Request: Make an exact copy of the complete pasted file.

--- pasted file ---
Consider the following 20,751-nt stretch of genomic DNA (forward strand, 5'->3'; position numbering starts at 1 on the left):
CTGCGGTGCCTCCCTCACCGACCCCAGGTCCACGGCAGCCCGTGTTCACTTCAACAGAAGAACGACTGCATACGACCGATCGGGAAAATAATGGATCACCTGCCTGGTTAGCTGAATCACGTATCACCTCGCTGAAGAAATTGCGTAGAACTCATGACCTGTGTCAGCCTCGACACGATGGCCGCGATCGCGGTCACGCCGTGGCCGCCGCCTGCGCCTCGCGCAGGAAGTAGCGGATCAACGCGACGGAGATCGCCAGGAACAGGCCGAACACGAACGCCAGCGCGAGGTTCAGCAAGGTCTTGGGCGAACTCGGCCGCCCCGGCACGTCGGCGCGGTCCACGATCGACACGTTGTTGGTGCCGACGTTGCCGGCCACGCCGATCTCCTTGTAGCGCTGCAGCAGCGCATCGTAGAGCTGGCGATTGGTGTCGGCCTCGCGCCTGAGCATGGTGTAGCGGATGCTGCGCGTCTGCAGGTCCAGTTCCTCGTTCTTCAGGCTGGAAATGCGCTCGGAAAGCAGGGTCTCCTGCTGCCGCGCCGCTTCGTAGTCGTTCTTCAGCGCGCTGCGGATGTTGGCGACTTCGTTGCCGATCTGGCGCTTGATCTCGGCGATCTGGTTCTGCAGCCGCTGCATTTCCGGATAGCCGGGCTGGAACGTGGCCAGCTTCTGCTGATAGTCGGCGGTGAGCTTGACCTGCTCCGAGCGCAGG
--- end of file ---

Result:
Consider the following 20,751-nt stretch of genomic DNA (forward strand, 5'->3'; position numbering starts at 1 on the left):
CTGCGGTGCCTCCCTCACCGACCCCAGGTCCACGGCAGCCCGTGTTCACTTCAACAGAAGAACGACTGCATACGACCGATCGGGAAAATAATGGATCACCTGCCTGGTTAGCTGAATCACGTATCACCTCGCTGAAGAAATTGCGTAGAACTCATGACCTGTGTCAGCCTCGACACGATGGCCGCGATCGCGGTCACGCCGTGGCCGCCGCCTGCGCCTCGCGCAGGAAGTAGCGGATCAACGCGACGGAGATCGCCAGGAACAGGCCGAACACGAACGCCAGCGCGAGGTTCAGCAAGGTCTTGGGCGAACTCGGCCGCCCCGGCACGTCGGCGCGGTCCACGATCGACACGTTGTTGGTGCCGACGTTGCCGGCCACGCCGATCTCCTTGTAGCGCTGCAGCAGCGCATCGTAGAGCTGGCGATTGGTGTCGGCCTCGCGCCTGAGCATGGTGTAGCGGATGCTGCGCGTCTGCAGGTCCAGTTCCTCGTTCTTCAGGCTGGAAATGCGCTCGGAAAGCAGGGTCTCCTGCTGCCGCGCCGCTTCGTAGTCGTTCTTCAGCGCGCTGCGGATGTTGGCGACTTCGTTGCCGATCTGGCGCTTGATCTCGGCGATCTGGTTCTGCAGCCGCTGCATTTCCGGATAGCCGGGCTGGAACGTGGCCAGCTTCTGCTGATAGTCGGCGGTGAGCTTGACCTGCTCCGAGCGCAGG